Labor Update: MLB, MLBPA make slight progress in Monday’s meeting, set to meet again today
Major League Baseball and the MLB Players Association met on Monday morning in another bargaining meeting and surprisingly took a small step forward in the process. The two sides are set to meet again on today to continue their talks, according to Jeff Passan.
“In the face-to-face meeting that lasted about two hours, the union offered a broad proposal in which it dropped its request for age-based free agency and significantly cut the amount of revenue sharing it asked the league to funnel away from small-market teams, according to sources.” – Jeff Passan
To date, the bargaining meetings to find a common ground amongst the players and owners have not gone as planned. The pre-lockout meeting lasted just eight minutes, and the two sides left on bad terms. Since then, there have been two additional meetings and a third one scheduled for Tuesday.
Any progress is progress for the MLB right now
The players and owners did make slight progress in Monday’s meeting. The meeting on Monday was face-to-face, and the second meeting in two days scheduled for tomorrow will be in-person as well. The meeting only included four people from each side, featuring Dan Halem and Dick Monfort from the owners’ party, and Bruce Meyer and Andrew Miller from the players’ party.
Minimum salary, age-based free agency, and a three-team draft lottery are making headlines as controversial negations. The MLB Players Association held their ground on their request for a $240,500 raise of the minimum salary, going from $575,500 to $775,000.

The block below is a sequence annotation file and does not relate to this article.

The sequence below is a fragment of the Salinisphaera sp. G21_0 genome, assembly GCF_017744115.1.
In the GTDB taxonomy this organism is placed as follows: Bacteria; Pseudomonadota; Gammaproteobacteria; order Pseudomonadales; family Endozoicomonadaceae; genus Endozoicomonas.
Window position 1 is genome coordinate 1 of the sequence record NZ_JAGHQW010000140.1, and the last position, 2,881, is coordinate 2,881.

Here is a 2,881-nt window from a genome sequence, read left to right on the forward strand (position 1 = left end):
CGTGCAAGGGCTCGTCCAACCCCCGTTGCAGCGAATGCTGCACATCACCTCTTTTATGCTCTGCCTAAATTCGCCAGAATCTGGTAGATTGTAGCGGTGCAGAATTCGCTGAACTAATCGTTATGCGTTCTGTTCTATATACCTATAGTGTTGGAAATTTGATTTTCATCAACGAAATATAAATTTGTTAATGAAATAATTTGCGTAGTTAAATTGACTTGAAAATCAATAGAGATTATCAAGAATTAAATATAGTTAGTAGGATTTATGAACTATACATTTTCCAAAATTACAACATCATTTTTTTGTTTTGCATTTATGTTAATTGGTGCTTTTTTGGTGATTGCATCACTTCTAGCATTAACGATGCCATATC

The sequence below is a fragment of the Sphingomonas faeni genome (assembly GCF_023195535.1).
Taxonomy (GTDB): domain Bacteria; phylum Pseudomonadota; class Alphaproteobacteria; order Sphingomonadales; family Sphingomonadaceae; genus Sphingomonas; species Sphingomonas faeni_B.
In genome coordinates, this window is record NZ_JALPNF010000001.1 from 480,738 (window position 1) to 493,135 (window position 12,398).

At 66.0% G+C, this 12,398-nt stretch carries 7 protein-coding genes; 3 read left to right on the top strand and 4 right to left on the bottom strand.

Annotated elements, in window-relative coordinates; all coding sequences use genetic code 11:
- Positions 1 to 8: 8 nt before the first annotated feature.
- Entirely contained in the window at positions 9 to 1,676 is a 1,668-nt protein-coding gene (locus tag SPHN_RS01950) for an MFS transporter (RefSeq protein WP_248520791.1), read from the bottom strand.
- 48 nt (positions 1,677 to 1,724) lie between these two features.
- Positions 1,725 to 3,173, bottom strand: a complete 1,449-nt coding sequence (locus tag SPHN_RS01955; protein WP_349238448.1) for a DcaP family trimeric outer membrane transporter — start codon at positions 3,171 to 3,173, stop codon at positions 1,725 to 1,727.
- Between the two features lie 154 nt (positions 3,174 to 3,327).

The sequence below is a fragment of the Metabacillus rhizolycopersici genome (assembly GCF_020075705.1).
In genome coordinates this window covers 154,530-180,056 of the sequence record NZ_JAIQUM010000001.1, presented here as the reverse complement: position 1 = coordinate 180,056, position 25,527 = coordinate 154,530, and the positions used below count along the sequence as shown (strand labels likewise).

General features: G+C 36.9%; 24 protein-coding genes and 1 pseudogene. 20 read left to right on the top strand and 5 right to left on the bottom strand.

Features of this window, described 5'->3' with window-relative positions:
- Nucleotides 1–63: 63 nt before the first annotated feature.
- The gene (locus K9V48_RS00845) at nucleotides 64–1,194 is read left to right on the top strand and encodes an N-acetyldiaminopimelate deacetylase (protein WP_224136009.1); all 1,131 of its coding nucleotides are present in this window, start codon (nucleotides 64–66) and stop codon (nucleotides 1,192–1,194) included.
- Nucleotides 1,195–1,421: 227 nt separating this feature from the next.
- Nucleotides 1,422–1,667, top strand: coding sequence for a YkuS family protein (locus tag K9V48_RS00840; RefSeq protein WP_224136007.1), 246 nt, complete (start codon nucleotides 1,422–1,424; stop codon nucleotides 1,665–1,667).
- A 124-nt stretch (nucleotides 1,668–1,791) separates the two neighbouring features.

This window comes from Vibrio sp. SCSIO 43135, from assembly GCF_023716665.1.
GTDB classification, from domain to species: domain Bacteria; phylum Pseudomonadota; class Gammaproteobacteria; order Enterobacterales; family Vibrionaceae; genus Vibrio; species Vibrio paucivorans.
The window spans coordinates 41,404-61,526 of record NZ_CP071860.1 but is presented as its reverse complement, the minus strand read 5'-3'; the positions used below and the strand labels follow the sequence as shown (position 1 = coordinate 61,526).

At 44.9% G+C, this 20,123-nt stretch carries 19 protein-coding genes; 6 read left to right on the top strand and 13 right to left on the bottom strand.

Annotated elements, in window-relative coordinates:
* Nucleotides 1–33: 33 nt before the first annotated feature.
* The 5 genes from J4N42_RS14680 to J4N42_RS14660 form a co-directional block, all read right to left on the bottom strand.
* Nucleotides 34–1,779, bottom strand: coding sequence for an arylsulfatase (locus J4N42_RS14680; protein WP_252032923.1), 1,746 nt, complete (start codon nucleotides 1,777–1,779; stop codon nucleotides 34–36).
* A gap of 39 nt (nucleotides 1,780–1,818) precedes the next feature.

The players denied three of their original offers on Monday that were negotiated by the MLB, including a formula-based salary system, draft-pick rewards for prospects on opening day, and the three-team lottery proposal.
The Players Association’s three-team lottery proposal was originally recommended as an “NBA-style” lottery, where the three worst teams in the MLB would enter a lottery to obtain the first pick in the draft, preventing “tanking”.
Although it seems like no progress has been made, both sides sending back counter-negotiations is progress in itself. Players and Owners were not interested in any offers made by the opposition during earlier dates, but have now advanced to negotiating deals instead of turning them down. What began as a standoff has now turned into the two sides briefly discussing terms, and figuring out what’s best for both sides.
The deal is going to take multiple meetings, but having the two sides meet back-to-back days is a dim light at the end of the tunnel. An agreement between the MLB and MLBPA to end the lockout needs to happen by February 1st to avoid any type of delay in Spring Training, which is scheduled to start in the middle of the month.
From there, if Major League Baseball is still locked out, a deal would need to be in place by March 1st in order to keep the regular season, which is scheduled to begin on March 31st.
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